If you have a reasonably long memory, you may recall the headlines in the 1990s during the last dash for space. Unfortunately, that experience didn’t end well for the new entrants and a lot of investor capital was lost.

But I’m not here to be a Cassandra. This time it does feel different; this time, technology has seemingly caught up with ambition. And there’s no denying that there is an insatiable appetite for broadband connectivity among consumers and businesses alike, an appetite that terrestrial networks are currently struggling to satisfy – for reasons both financial and technical.


The result is a new kind of space race in which many tens of billions of dollars are being pumped into the creation of new low earth orbit (LEO) constellations of satellites. Some of the world’s brightest and most successful businesspeople have jumped into the fray, putting their wallets and reputations on the line. The hype machine is in overdrive, declaring that there is a ‘new space’ that will provide revolutionary, world-changing benefits.  

Reality vs hype

As is often the case in such situations, the excitement overshadows some inconvenient realities that are still very much worth considering. While there is clearly a place for LEO satellites – more on that in a moment – they are not the be-all and end-all of future space-based communications. A good place to start is with customers, and by asking whether LEOs are the best solution for their current and future needs. 

For consumer markets, I know very well the power of connectivity and, in my role on the UN Broadband Commission, I am focused on new ways to connect the unconnected. Clearly, satellite services are one way to achieve that goal, particularly in the world’s remotest regions. Whether they will remain the best way over time, given the proliferation of both terrestrial and fixed mobile networks, is unclear. Certainly, for much of the world today, particularly in dense urban environments, there are better options, and LEO constellations on their own are unlikely to add much in terms of new capability.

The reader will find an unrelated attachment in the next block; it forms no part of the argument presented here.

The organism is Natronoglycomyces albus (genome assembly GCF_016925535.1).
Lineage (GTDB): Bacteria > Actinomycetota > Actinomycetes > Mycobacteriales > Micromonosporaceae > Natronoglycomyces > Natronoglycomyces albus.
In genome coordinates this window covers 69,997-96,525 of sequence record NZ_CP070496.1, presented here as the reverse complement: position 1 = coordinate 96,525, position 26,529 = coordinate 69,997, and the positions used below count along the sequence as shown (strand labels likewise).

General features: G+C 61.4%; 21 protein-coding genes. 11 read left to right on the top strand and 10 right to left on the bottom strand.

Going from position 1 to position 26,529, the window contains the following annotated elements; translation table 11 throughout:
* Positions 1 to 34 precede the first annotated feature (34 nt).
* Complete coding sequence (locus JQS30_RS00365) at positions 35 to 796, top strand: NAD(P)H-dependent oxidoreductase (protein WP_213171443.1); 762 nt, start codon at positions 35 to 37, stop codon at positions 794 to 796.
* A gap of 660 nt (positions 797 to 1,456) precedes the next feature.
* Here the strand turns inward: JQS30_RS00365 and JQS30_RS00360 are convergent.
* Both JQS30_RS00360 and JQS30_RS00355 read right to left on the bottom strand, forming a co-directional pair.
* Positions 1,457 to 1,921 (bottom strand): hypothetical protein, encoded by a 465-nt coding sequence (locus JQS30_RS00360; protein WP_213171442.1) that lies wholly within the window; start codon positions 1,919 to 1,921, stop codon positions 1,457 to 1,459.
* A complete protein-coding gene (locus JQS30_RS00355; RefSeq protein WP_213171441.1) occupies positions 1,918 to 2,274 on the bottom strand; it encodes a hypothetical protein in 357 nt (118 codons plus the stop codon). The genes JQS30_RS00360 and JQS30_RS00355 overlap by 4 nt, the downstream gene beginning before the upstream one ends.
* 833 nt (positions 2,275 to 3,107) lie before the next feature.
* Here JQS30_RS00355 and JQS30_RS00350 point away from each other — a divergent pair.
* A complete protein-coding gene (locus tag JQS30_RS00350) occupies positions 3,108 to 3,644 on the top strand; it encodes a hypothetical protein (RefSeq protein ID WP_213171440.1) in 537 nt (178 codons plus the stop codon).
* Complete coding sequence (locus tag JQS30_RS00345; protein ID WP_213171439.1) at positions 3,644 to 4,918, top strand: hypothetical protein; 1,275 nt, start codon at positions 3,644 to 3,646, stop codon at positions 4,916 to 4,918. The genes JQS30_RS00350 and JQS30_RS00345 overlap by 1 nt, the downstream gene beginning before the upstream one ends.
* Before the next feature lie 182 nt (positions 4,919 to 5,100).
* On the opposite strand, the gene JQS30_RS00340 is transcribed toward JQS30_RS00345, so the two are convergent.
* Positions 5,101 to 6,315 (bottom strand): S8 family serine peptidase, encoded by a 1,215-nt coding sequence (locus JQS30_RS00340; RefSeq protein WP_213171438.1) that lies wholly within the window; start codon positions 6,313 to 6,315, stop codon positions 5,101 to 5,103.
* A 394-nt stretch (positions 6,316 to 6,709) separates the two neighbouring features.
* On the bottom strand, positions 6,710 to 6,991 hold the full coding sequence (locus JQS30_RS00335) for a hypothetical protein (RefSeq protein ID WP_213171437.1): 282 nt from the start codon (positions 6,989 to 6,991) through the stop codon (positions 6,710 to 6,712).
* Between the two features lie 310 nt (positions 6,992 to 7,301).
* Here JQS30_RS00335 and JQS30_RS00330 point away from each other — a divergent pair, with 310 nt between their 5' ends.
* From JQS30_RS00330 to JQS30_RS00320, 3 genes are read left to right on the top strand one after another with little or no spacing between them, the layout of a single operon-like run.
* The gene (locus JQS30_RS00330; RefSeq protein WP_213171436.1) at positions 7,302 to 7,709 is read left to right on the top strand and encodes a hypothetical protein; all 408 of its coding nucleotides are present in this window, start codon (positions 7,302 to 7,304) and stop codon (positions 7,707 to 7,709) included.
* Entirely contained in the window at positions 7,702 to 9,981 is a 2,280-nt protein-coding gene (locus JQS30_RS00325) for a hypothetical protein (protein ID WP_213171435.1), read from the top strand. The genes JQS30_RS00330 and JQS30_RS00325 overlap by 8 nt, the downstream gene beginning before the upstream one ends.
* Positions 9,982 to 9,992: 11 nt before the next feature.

For non-consumer customers – particularly mobility users in governments and enterprises of all kinds – while they are hearing a lot of noise around the exciting new world of LEOs, one ‘look under the hood’ is enough to convince them that what’s being offered is a poor facsimile of the services they’re using; LEOs are simply not designed with mobility users’ needs in mind. It would be like an airline using hundreds of light aircraft to carry millions of passengers across the Pacific: the customer service wouldn’t be there, the economics don’t add up and the journey would probably be a harrowing one.

Of course, I may have skin in the game but this isn’t just my opinion. Increasingly, independent voices (from McKinsey & Company to Nature magazine) are questioning the perceived logic of the story being presented, and the assumptions being made about the technologies, business models and customer experience – and even the environmental impact both in space and here on Earth. 

The GEO alternative

In the rush to tell the shiny new LEO story, what is also being ignored is the tremendous developments under way in geosynchronous orbit (GEO) satellites, such as those of Inmarsat.

Not only are such GEO satellites specifically designed for government and enterprise users, new state-of-the-art technologies are being deployed now, both in space and in the all-important ground segment. These will not only provide full global coverage – something that will take many thousands of LEO satellites to match – but are also bringing a step change in capabilities.